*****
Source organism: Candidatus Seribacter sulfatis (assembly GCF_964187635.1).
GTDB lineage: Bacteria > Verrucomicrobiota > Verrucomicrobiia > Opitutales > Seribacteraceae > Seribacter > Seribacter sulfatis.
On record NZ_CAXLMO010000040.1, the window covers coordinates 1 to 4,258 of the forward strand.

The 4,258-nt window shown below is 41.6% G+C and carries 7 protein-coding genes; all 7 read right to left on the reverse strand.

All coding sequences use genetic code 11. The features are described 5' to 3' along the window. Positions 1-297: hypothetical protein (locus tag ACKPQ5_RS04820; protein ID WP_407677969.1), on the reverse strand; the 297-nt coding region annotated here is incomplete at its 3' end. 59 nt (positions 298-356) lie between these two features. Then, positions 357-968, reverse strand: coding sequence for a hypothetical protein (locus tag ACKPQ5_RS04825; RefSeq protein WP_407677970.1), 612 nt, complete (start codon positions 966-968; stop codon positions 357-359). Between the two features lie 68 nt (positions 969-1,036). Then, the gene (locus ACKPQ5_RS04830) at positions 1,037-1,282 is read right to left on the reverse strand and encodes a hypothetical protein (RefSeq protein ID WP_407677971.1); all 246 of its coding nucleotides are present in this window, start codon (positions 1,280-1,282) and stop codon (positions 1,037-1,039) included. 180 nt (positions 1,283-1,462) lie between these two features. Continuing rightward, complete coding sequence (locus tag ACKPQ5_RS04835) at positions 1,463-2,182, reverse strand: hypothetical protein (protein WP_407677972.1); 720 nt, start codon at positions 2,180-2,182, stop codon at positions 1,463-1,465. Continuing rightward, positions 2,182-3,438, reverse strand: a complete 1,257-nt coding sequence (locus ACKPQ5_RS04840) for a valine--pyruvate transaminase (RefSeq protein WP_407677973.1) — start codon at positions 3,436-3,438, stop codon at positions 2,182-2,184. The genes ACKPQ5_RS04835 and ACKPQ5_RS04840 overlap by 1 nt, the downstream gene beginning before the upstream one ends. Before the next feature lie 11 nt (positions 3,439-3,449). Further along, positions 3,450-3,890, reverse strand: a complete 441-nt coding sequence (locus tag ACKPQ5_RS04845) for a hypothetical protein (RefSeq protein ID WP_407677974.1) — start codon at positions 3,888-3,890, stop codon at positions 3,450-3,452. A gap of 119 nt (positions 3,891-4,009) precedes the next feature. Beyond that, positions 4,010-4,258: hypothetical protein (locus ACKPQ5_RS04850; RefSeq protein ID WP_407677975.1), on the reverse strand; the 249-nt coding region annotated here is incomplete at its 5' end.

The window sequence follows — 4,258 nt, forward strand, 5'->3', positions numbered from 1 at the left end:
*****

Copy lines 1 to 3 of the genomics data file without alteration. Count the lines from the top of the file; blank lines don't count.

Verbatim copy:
Source organism: Candidatus Seribacter sulfatis (assembly GCF_964187635.1).
GTDB lineage: Bacteria > Verrucomicrobiota > Verrucomicrobiia > Opitutales > Seribacteraceae > Seribacter > Seribacter sulfatis.
On record NZ_CAXLMO010000040.1, the window covers coordinates 1 to 4,258 of the forward strand.